A team of researchers from the National Research Nuclear University MEPhI, the National Research Center Kurchatov Institute and the Voronezh State University has developed a new learning algorithm that allows a neural network to identify a writer’s gender by the written text on a computer with up to 80 percent accuracy.
This is a new development in the field of computational linguistics. The research was funded by a Russian Science Foundation grant.
The findings were published in the Procedia Computer Sciencejournal.
Many scientific studies show that writing style can reflect certain characteristics of a writer – gender, physiological personality traits, and level of education.
Speech patterns are a valuable psycho-diagnostic tool, and are often used by human resources professionals and security services.
By analyzing a person’s speech, researchers can diagnose certain illnesses such as dementia and depression, and the person’s inclination toward suicidal behavior.
The demand for identifying certain characteristics of a writer’s personality is increasing against the backdrop of the development of internet communications—companies want to know which demographics like their products and services.
Using the numerical values for various parameters in a text, researchers in this area (linguists, psychologists, IT experts) have created mathematical models to identify certain traits in the writer’s personality.
Using neural networks, the researchers analyzed the effectiveness of various machine-learning algorithms for text analysis.
During the research, the scientists compared the accuracy of gender identification by text based on two types of data-driven modeling:
first, machine-learning algorithms (such as a support vector machine and gradient boosting), and, second, a deep learning neural network (such as convolutional neural networks and the long short-term memory recurrent neural networks).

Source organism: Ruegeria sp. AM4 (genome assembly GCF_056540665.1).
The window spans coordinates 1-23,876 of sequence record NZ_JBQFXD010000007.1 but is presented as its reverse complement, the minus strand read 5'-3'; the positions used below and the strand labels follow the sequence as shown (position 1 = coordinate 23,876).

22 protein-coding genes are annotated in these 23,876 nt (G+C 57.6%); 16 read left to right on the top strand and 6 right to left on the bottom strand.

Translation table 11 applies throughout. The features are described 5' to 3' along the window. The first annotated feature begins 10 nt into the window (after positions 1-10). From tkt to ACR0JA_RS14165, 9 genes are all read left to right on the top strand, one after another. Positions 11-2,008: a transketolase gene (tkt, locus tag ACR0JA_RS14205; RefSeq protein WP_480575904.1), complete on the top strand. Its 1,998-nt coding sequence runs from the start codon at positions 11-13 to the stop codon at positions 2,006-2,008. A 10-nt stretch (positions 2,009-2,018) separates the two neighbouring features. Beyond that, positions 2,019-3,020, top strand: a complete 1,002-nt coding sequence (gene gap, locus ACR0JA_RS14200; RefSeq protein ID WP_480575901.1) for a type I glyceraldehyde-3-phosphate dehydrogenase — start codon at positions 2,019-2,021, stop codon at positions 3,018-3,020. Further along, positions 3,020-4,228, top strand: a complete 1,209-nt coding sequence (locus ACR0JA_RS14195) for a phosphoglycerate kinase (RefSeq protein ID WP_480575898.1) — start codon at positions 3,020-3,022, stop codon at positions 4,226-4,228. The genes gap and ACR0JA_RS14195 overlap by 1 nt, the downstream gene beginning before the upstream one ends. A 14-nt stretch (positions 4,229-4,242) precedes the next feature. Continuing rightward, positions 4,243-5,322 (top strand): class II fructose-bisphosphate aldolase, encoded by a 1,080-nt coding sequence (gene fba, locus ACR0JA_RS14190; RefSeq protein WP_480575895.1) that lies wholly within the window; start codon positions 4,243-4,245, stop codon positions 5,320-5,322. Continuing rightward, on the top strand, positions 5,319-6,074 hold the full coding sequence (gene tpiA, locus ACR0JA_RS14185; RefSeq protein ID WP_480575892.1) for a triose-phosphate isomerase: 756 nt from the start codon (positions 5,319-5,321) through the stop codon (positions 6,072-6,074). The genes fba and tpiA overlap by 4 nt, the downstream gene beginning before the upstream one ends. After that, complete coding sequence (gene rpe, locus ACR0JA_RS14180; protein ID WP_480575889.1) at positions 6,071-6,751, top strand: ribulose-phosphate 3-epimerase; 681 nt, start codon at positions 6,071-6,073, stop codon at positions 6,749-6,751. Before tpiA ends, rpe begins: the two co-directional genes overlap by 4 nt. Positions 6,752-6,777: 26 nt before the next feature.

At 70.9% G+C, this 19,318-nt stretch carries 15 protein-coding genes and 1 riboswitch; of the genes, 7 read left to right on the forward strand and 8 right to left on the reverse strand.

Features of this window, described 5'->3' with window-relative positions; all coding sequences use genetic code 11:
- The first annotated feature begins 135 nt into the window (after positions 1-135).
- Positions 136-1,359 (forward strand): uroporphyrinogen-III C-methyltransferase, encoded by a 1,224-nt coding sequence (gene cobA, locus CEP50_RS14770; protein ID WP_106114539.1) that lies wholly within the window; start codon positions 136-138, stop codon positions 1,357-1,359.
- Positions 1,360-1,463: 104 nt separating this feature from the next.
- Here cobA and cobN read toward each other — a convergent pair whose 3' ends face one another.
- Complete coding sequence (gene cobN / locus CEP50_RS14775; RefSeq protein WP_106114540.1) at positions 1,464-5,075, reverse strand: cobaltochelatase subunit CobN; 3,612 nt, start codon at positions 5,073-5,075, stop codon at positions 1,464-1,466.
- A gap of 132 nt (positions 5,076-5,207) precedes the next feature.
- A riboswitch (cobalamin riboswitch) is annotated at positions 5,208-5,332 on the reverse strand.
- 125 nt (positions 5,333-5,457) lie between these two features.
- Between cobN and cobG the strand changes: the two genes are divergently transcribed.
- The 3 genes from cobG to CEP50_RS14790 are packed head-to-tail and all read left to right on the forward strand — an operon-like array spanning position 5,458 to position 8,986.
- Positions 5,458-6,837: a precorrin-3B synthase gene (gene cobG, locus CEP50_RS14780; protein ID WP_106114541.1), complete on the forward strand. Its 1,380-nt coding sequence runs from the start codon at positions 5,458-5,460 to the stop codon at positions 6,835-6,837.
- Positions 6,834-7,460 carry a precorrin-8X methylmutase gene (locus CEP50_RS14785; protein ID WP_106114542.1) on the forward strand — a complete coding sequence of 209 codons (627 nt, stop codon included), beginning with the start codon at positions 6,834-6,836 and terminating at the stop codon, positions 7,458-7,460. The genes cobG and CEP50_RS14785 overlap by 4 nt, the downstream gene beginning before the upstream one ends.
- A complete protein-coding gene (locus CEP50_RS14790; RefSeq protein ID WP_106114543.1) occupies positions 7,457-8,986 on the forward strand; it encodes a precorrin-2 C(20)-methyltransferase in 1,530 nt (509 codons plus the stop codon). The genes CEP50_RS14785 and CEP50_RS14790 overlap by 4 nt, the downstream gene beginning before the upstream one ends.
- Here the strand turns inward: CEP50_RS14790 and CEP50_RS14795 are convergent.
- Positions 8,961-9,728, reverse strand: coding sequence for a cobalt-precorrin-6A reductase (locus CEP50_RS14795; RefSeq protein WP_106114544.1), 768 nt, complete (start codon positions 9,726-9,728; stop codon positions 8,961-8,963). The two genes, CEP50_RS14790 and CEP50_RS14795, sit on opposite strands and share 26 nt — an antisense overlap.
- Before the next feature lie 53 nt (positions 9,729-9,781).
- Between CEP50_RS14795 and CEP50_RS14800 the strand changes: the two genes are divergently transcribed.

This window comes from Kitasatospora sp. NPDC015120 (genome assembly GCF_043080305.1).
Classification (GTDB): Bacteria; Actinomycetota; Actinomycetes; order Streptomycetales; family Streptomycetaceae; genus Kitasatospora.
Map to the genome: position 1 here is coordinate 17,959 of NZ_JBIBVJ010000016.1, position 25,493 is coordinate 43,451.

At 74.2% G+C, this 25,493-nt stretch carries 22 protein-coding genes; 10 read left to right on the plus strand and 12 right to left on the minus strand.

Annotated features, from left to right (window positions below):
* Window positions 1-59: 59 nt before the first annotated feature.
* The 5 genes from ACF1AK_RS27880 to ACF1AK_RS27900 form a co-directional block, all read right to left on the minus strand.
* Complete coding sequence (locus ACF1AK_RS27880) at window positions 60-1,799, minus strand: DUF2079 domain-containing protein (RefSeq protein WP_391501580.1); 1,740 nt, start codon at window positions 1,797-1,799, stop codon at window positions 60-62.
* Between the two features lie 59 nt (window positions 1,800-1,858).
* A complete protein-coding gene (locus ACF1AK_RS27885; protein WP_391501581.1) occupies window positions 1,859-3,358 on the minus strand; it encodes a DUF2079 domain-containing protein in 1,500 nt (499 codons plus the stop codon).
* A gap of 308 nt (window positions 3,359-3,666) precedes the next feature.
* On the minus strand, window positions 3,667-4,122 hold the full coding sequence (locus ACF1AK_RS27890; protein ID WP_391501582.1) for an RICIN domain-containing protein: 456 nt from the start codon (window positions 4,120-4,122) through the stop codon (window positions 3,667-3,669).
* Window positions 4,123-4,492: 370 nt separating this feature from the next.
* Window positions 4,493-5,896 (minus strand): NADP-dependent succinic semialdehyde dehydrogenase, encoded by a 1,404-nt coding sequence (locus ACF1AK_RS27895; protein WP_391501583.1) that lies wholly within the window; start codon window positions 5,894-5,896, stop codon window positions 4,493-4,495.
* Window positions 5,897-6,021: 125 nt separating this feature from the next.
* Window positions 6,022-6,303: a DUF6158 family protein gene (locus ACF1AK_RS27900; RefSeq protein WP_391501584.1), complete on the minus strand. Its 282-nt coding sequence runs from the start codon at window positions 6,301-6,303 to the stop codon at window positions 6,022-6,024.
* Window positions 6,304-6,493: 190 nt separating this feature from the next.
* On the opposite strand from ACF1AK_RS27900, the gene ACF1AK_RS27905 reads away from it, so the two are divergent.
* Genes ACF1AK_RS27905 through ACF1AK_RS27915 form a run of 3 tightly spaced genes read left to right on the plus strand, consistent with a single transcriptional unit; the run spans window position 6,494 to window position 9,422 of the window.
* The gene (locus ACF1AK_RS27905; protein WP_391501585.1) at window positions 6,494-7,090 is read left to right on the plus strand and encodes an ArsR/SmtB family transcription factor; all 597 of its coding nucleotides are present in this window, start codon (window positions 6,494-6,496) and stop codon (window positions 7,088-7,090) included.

“Using these advanced neural network models, we have achieved great results in identifying the gender of the writer based on text, under conditions in which the author is not attempting to hide his/her gender,” said Alexander Sboyev, assistant professor at MEPhI. “Our next step is to teach the neural network to identify the gender of a writer who is deliberately trying to hide it.”
Thus, in the following texts, originally published on dating websites, the neural network easily identified the writer’s gender 10 out of 10 times, despite the fact that authors were free to sign their texts with a name typical of the opposite gender.
This text was written by a female: “I am a handsome, fit 30-year-old man. I have a high-paying job at a large oil and gas company.
I live in my own flat in Moscow, and also own a small but nice house in an Italian village.
I am into sports, mainly football.
I love going out on weekends, I can’t stand homebodies.
My perfect girl would be modest and beautiful, and would have an attractive body, based on today’s standards.
She would share my interests and would not be jealous or try to make me jealous. In the future, I do not plan to be the sole provider in a family, as I believe that when it comes to families, both men and women must earn the money.
I would like to have separate budgets as well. I will not tolerate cheating.”
This text was written by a male: “Hello! I am very angry, very!
Why do you keep treating us like this?!
We are people, too, all of us are equal!
Are you sexist?
I will not tolerate this anymore! I’m going to smash your car into pieces; I will spray paint all over it.
You just wait, you monster. It sucks to be you.”
This research indicated that the approach based on using convolutional neural networks and methods of deep learning to identify a writer’s gender, is the most optimal.
The team of researchers is currently working on identifying a writer’s age.
Source: National Research Nuclear University
Original Research: Abstract for “Deep Learning neural nets versus traditional machine learning in gender identification of authors of RusProfiling texts” by Alexander Sboev, Ivan Moloshnikov, Dmitry Gudovskikh, Anton Selivanov, Roman Rybka, and Tatiana Litvinova in Procedia Computer Science. Published February 3 2018.